7 habits to boost your financial IQ
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If your goal is a prosperous year, there is more than one way to get there. You could boost your 401(k) or invest in a individual retirement account. You can pay off high interest debt, build your emergency fund and save for a specific goal. There are even a few things you can check off your financial checklist in five minutes or less.
Still, changing your mindset is also important if you want to build wealth. If you never learn more about money, how can you make long-lasting changes or avoid past mistakes? If you're looking to boost your financial intelligence, here are seven habits to pick up in the new year.
Many people looking to learn personal finance start their journey with a tried and true money book. Popular go-tos include Robert Kiyosaki’s “Rich Dad, Poor Dad,” David Bach’s “The Automatic Millionaire” and “The Total Money Makeover” by Dave Ramsey, but there are plenty of books that can help you think about money in a new way. Pick up one (or two) in financial subjects that align with your goals, whether that’s budgeting, debt repayment or investing. (Psst: You can also check out our Moneygenius Magazine for year-round personal finance tips and tricks.)
If you focus only on how much you earn, it’s easy to think you’re getting richer when you’re really not. Bringing in more money than you did last year — even at six figures — won’t help you grow wealth if you spend it all. But tracking your net worth – a term used to describe your assets minus your liabilities - puts your income in perspective. It helps you see how your liabilities change over time and how much money you’re actually banking. You can track your net worth manually, but there are also investment apps that can do it for you.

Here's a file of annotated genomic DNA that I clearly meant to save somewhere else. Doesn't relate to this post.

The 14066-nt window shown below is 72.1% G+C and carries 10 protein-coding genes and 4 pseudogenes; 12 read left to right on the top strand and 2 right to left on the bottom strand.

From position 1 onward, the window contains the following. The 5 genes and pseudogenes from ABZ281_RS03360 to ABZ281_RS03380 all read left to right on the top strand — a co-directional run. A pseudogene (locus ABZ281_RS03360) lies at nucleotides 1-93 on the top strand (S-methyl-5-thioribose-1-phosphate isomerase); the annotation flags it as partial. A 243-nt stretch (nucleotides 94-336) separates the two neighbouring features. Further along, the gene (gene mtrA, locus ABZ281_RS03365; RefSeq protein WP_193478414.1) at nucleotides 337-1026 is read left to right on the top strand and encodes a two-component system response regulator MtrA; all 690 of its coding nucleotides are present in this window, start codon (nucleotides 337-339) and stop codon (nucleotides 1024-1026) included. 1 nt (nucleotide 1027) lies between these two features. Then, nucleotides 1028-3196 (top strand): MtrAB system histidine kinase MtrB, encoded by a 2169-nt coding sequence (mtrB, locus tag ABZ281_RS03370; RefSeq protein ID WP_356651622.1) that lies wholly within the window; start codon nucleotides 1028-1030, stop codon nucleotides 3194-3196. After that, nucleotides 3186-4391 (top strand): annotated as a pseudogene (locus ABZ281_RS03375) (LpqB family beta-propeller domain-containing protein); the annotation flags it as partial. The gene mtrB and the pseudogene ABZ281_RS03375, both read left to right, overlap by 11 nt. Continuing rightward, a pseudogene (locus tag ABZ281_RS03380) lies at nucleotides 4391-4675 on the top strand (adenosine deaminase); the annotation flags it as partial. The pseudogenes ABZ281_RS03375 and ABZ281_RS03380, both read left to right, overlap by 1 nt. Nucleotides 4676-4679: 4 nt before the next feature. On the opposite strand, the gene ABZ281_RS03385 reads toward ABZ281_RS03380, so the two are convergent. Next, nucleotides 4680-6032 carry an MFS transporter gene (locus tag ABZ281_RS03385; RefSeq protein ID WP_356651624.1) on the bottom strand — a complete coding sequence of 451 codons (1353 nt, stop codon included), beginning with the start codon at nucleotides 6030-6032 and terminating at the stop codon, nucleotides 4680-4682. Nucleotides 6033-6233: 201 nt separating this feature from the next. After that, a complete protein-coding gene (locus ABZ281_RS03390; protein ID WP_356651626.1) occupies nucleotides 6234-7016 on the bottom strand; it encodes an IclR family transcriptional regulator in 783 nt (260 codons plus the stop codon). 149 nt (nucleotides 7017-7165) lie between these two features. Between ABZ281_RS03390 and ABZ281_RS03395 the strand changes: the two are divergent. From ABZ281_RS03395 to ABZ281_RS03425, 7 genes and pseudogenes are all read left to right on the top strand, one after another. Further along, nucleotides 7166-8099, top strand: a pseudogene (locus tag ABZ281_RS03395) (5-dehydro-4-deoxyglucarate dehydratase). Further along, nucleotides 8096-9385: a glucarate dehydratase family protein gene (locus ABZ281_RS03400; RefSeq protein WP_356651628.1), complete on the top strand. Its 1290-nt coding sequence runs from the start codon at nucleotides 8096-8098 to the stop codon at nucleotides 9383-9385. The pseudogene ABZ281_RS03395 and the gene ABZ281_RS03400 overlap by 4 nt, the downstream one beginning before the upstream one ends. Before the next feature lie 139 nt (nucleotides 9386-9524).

Ready to have a real financial awakening? Track your spending for a while. This habit takes a little leg work, but it shows you where your money's going. Whether you choose to write down your purchases, use bank and credit card statements or special software, you’ll have nowhere to hide once you see how much you actually spend on food, entertainment, and extras every month. (And, if you don't know how to start cataloging, here's a simple budgeting spreadheet that can help.)
As your financial situation gets more complex, meeting with a fee-only financial planner who specializes in maxmizing investments may make you privy to some tip or strategy you're unfamiliar with. On the flip side, meeting with an accountant or tax planner also has advantages – especially with all the upcoming tax changes in 2018. Ideally, you’ll want to pay the smallest tax bill ... without breaking the law. A tax planner can help you do just that, while also helping you minimize taxes in the future.
Maybe you want to invest in a new course to learn new skills, or perhaps you want a certification that could lead to higher pay and better job prospects. Sometimes, the best money investment anyone can make isn't bonds or stocks — it's personal development. After all, what better tool do you have to grow wealth than you?
By reaching out and connecting with people in your niche, you keep your finger on the pulse of your industry and make valuable contacts. You never know when a new relationship can lead to an exciting new job prospect, partnership or career opportunity.
Sometimes, life seems unmanageable and unpredictable. Even if you learn all you can about money, you can’t control what happens in the stock market or if the value of your home goes down. With so much completely out of our hands, many people wonder if there’s a point in trying to achieve financial health. But don't despair: Focusing on what you can control absolutely leaves you better off. For instance, while you can't change the ebb and flow of the stock market, you can control how much you invest. And, if you can’t control whether you get a raise at work, you can control how you spend your paycheck.
Working hard on a money makeover? Here's eight pieces of timeless financial advice to consider.
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